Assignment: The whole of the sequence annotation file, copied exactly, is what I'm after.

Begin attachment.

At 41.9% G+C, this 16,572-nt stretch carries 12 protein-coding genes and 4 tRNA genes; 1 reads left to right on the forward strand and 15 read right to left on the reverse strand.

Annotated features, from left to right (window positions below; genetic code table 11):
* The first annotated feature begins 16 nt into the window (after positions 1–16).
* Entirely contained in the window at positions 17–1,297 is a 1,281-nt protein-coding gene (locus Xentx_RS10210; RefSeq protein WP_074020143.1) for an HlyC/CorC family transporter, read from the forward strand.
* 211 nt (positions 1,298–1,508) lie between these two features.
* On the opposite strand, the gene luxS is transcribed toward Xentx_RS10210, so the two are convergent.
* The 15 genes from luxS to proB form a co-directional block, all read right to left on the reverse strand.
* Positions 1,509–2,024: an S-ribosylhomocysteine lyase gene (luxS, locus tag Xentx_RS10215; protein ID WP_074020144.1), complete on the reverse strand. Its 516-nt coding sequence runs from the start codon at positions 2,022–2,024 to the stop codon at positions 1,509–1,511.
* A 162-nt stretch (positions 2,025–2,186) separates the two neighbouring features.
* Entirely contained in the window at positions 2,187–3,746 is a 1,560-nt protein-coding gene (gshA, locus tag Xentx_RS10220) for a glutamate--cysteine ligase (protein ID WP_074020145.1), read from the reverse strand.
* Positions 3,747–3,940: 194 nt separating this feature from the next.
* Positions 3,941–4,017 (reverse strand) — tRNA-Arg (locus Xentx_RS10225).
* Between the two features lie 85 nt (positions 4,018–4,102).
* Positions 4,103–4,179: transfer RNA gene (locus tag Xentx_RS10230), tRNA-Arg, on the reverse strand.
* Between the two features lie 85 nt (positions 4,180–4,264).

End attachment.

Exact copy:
At 41.9% G+C, this 16,572-nt stretch carries 12 protein-coding genes and 4 tRNA genes; 1 reads left to right on the forward strand and 15 read right to left on the reverse strand.

Annotated features, from left to right (window positions below; genetic code table 11):
* The first annotated feature begins 16 nt into the window (after positions 1–16).
* Entirely contained in the window at positions 17–1,297 is a 1,281-nt protein-coding gene (locus Xentx_RS10210; RefSeq protein WP_074020143.1) for an HlyC/CorC family transporter, read from the forward strand.
* 211 nt (positions 1,298–1,508) lie between these two features.
* On the opposite strand, the gene luxS is transcribed toward Xentx_RS10210, so the two are convergent.
* The 15 genes from luxS to proB form a co-directional block, all read right to left on the reverse strand.
* Positions 1,509–2,024: an S-ribosylhomocysteine lyase gene (luxS, locus tag Xentx_RS10215; protein ID WP_074020144.1), complete on the reverse strand. Its 516-nt coding sequence runs from the start codon at positions 2,022–2,024 to the stop codon at positions 1,509–1,511.
* A 162-nt stretch (positions 2,025–2,186) separates the two neighbouring features.
* Entirely contained in the window at positions 2,187–3,746 is a 1,560-nt protein-coding gene (gshA, locus tag Xentx_RS10220) for a glutamate--cysteine ligase (protein ID WP_074020145.1), read from the reverse strand.
* Positions 3,747–3,940: 194 nt separating this feature from the next.
* Positions 3,941–4,017 (reverse strand) — tRNA-Arg (locus Xentx_RS10225).
* Between the two features lie 85 nt (positions 4,018–4,102).
* Positions 4,103–4,179: transfer RNA gene (locus tag Xentx_RS10230), tRNA-Arg, on the reverse strand.
* Between the two features lie 85 nt (positions 4,180–4,264).